• Swap out white pasta for whole grain brown rice pasta.
    • Choose bread that has 100% whole wheat with limited or no added salt/sugar.
    • Enjoy a fiber-rich bowl of oatmeal instead of sugary cereal.

    4. Meat

    The keto diet may be all the rage these days but studies show meat, especially red meat and processed meat, elevates the C-reactive proteins, which are biomarkers for inflammation.

    Red and processed meat contain large amounts of Advanced Glycation End-Products or AGEs. When grilled the AGE levels skyrocket. AGEs are harmful and spark inflammation linked with heart disease, diabetes, Alzheimer’s disease, kidney disease, and certain types of cancer. Yikes.

    Examples of meat:

    • Poultry (chicken, turkey, etc.)

    • Red meat (beef, lamb, venison, bison, etc.)

    • Pork (bacon, ham, etc.)

    • Seafood (fish, shellfish, etc.)

    What to eat instead:

    • Make plant-based foods the center of your plate instead of animal products. 
    • Don’t want to cook? No problem. That's what MamaSezz is for!

    5. Trans Fat and Saturated Fat

    A totally fat-free diet is not only unhealthy, but it’s also dang hard. Nearly all natural food contains some fat and our bodies rely on fat to store and release energy, grow cells, maintain healthy skin and other tissues, regulate certain bodily processes, transport fat-soluble vitamins, and even promote proper brain and nerve functionality. What we’re trying to say is that not all fat is bad.

    But some fats are better avoided, particularly trans fats and saturated fats because our bodies cannot break them down.

    We react to trans fats like we would any foreign object in the body - with an inflammatory response. Saturated fats are also linked with inflammation in white adipose tissue (energy-storing fat tissue). They also short circuit your immune response which leads to more inflammation. 

    Americans typically eat way too much trans and saturated fat. Animal products contain cholesterol, which worsens the negative effects of saturated fats making the whole situation dire.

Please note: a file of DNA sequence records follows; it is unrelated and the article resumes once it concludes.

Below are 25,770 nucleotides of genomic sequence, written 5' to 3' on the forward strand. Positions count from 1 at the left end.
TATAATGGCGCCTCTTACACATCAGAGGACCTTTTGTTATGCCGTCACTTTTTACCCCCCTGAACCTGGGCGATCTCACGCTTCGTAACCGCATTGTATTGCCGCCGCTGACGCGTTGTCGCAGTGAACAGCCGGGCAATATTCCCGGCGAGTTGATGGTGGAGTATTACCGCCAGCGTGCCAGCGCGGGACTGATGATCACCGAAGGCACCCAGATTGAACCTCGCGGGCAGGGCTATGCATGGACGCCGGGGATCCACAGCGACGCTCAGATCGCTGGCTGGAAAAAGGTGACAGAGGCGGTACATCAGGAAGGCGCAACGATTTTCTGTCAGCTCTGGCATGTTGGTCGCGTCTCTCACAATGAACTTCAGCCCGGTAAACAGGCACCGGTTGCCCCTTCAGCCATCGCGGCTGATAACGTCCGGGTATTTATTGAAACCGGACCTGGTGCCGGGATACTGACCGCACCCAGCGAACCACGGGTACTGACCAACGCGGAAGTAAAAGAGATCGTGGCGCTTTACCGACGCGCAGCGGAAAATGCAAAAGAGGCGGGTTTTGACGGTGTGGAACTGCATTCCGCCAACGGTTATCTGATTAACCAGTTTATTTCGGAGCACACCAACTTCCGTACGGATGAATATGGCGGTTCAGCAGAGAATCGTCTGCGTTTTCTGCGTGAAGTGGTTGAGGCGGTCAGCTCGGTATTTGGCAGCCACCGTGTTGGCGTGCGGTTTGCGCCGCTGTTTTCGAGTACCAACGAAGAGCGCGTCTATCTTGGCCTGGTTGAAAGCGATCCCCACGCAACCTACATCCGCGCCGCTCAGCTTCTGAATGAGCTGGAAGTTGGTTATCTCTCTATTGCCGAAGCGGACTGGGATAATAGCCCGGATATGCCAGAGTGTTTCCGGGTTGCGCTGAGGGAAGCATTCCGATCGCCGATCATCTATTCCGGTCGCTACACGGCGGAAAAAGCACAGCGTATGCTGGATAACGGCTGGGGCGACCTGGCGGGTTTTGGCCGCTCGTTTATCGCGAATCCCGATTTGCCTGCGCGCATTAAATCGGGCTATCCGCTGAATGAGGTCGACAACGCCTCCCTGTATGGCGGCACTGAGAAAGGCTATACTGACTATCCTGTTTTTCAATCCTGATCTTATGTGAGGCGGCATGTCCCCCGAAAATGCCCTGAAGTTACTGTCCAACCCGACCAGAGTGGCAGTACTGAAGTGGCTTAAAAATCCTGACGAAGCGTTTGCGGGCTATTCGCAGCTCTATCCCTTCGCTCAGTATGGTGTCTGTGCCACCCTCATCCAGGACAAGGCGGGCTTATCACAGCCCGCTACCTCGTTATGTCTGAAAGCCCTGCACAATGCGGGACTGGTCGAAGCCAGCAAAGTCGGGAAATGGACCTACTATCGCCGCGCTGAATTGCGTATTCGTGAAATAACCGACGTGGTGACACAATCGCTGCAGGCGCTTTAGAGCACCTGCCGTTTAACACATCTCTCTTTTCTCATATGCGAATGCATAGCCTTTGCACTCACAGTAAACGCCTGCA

Eating a whole food plant-based diet helps because trans fats aren't in whole foods. Easy peasy!

    Examples of foods with saturated and trans fats:

    • Margarine

    • Cookies

    • Cream

    • French fries

    • Potato chips

    • Donuts

    • Whole milk

    • Ice cream

    What to eat instead:

    • Try pureed pumpkin instead of butter in your baked goods.
    • Roast chickpeas for a crunchy snack to replace potato chips.
    • Enjoy vegan ‘nice’ cream (made with frozen bananas!) instead of dairy ice cream.

    5. Alcoholic beverages

    Like meat, too much alcohol also raises C-reactive proteins. Excessive alcohol consumption can also change our intestinal lining so bacteria gets into the bloodstream and — you guessed it — causes inflammation.

    Examples of alcoholic beverages:

    • Beer
    • Wine
    • Spirits

    What to sip on instead:

    • Or spice up your glass of water (sparkling or regular) by adding some fresh slices of fruit or berries.
    • You can also pour yourself a cup of tea — preferably green tea as it’s packed with inflammation-fighting antioxidants.

    Takeaways

    By adopting an anti-inflammatory diet and focusing on foods that fight inflammation, you lower your risk of developing inflammatory diseases, such as rheumatoid arthritis, psoriasis, and many cancers (especially prostrate and bowel cancer).

    Next time you’re meal planning skip over:

    • Refined sugars
    • Dairy
    • Refined carbohydrates
    • Meat
    • Trans and saturated fat
    • Alcohol

    Happy Noshing!